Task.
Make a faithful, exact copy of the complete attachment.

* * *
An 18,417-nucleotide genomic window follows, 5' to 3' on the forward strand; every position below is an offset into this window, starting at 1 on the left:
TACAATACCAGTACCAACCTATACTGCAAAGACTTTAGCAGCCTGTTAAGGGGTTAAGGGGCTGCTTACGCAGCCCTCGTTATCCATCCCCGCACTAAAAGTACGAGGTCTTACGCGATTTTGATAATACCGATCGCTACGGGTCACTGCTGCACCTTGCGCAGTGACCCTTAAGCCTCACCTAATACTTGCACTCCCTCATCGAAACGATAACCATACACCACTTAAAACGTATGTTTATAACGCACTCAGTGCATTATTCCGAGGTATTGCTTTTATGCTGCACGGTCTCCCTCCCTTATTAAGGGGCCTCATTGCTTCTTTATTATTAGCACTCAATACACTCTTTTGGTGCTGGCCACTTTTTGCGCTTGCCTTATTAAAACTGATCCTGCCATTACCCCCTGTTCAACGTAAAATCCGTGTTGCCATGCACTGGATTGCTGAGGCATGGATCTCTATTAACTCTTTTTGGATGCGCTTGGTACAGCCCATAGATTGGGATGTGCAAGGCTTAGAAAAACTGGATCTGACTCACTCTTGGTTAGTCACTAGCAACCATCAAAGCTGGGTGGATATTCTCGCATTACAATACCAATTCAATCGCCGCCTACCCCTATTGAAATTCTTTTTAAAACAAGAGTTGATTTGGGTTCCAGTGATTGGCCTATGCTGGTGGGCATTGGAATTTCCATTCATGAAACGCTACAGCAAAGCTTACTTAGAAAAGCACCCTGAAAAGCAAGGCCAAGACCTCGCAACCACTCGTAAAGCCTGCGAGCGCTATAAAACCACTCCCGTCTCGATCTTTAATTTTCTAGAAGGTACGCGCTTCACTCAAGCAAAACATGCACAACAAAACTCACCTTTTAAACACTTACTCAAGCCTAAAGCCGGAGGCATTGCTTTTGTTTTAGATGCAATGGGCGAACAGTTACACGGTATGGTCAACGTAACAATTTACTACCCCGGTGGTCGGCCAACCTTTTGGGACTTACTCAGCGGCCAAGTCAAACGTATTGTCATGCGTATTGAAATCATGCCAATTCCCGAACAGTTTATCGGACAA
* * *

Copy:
An 18,417-nucleotide genomic window follows, 5' to 3' on the forward strand; every position below is an offset into this window, starting at 1 on the left:
TACAATACCAGTACCAACCTATACTGCAAAGACTTTAGCAGCCTGTTAAGGGGTTAAGGGGCTGCTTACGCAGCCCTCGTTATCCATCCCCGCACTAAAAGTACGAGGTCTTACGCGATTTTGATAATACCGATCGCTACGGGTCACTGCTGCACCTTGCGCAGTGACCCTTAAGCCTCACCTAATACTTGCACTCCCTCATCGAAACGATAACCATACACCACTTAAAACGTATGTTTATAACGCACTCAGTGCATTATTCCGAGGTATTGCTTTTATGCTGCACGGTCTCCCTCCCTTATTAAGGGGCCTCATTGCTTCTTTATTATTAGCACTCAATACACTCTTTTGGTGCTGGCCACTTTTTGCGCTTGCCTTATTAAAACTGATCCTGCCATTACCCCCTGTTCAACGTAAAATCCGTGTTGCCATGCACTGGATTGCTGAGGCATGGATCTCTATTAACTCTTTTTGGATGCGCTTGGTACAGCCCATAGATTGGGATGTGCAAGGCTTAGAAAAACTGGATCTGACTCACTCTTGGTTAGTCACTAGCAACCATCAAAGCTGGGTGGATATTCTCGCATTACAATACCAATTCAATCGCCGCCTACCCCTATTGAAATTCTTTTTAAAACAAGAGTTGATTTGGGTTCCAGTGATTGGCCTATGCTGGTGGGCATTGGAATTTCCATTCATGAAACGCTACAGCAAAGCTTACTTAGAAAAGCACCCTGAAAAGCAAGGCCAAGACCTCGCAACCACTCGTAAAGCCTGCGAGCGCTATAAAACCACTCCCGTCTCGATCTTTAATTTTCTAGAAGGTACGCGCTTCACTCAAGCAAAACATGCACAACAAAACTCACCTTTTAAACACTTACTCAAGCCTAAAGCCGGAGGCATTGCTTTTGTTTTAGATGCAATGGGCGAACAGTTACACGGTATGGTCAACGTAACAATTTACTACCCCGGTGGTCGGCCAACCTTTTGGGACTTACTCAGCGGCCAAGTCAAACGTATTGTCATGCGTATTGAAATCATGCCAATTCCCGAACAGTTTATCGGACAA